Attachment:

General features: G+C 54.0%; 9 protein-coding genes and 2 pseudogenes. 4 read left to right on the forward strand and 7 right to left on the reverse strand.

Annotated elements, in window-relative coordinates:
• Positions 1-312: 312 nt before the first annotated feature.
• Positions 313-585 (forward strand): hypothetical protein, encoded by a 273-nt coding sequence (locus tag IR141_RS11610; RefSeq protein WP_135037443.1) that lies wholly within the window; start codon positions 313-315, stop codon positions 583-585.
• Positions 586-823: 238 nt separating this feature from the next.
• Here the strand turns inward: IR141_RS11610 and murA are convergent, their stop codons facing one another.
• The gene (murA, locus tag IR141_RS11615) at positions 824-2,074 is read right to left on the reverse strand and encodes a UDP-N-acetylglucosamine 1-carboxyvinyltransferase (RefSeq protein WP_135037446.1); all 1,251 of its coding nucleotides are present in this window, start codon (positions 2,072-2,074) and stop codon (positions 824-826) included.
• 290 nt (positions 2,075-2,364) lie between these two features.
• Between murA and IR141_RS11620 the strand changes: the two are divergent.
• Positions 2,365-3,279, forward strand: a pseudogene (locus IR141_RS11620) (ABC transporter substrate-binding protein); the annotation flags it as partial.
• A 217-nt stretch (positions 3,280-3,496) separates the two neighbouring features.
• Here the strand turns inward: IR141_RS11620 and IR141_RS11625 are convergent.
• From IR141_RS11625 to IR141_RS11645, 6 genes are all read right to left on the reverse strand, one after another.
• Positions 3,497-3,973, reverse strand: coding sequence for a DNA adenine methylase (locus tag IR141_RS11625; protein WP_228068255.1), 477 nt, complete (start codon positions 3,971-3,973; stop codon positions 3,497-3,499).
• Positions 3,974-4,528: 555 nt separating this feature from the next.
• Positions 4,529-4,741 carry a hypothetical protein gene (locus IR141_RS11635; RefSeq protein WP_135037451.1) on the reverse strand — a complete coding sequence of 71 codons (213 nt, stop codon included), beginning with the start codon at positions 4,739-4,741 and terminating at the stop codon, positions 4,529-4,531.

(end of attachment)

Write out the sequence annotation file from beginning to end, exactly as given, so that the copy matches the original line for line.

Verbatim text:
General features: G+C 54.0%; 9 protein-coding genes and 2 pseudogenes. 4 read left to right on the forward strand and 7 right to left on the reverse strand.

Annotated elements, in window-relative coordinates:
• Positions 1-312: 312 nt before the first annotated feature.
• Positions 313-585 (forward strand): hypothetical protein, encoded by a 273-nt coding sequence (locus tag IR141_RS11610; RefSeq protein WP_135037443.1) that lies wholly within the window; start codon positions 313-315, stop codon positions 583-585.
• Positions 586-823: 238 nt separating this feature from the next.
• Here the strand turns inward: IR141_RS11610 and murA are convergent, their stop codons facing one another.
• The gene (murA, locus tag IR141_RS11615) at positions 824-2,074 is read right to left on the reverse strand and encodes a UDP-N-acetylglucosamine 1-carboxyvinyltransferase (RefSeq protein WP_135037446.1); all 1,251 of its coding nucleotides are present in this window, start codon (positions 2,072-2,074) and stop codon (positions 824-826) included.
• 290 nt (positions 2,075-2,364) lie between these two features.
• Between murA and IR141_RS11620 the strand changes: the two are divergent.
• Positions 2,365-3,279, forward strand: a pseudogene (locus IR141_RS11620) (ABC transporter substrate-binding protein); the annotation flags it as partial.
• A 217-nt stretch (positions 3,280-3,496) separates the two neighbouring features.
• Here the strand turns inward: IR141_RS11620 and IR141_RS11625 are convergent.
• From IR141_RS11625 to IR141_RS11645, 6 genes are all read right to left on the reverse strand, one after another.
• Positions 3,497-3,973, reverse strand: coding sequence for a DNA adenine methylase (locus tag IR141_RS11625; protein WP_228068255.1), 477 nt, complete (start codon positions 3,971-3,973; stop codon positions 3,497-3,499).
• Positions 3,974-4,528: 555 nt separating this feature from the next.
• Positions 4,529-4,741 carry a hypothetical protein gene (locus IR141_RS11635; RefSeq protein WP_135037451.1) on the reverse strand — a complete coding sequence of 71 codons (213 nt, stop codon included), beginning with the start codon at positions 4,739-4,741 and terminating at the stop codon, positions 4,529-4,531.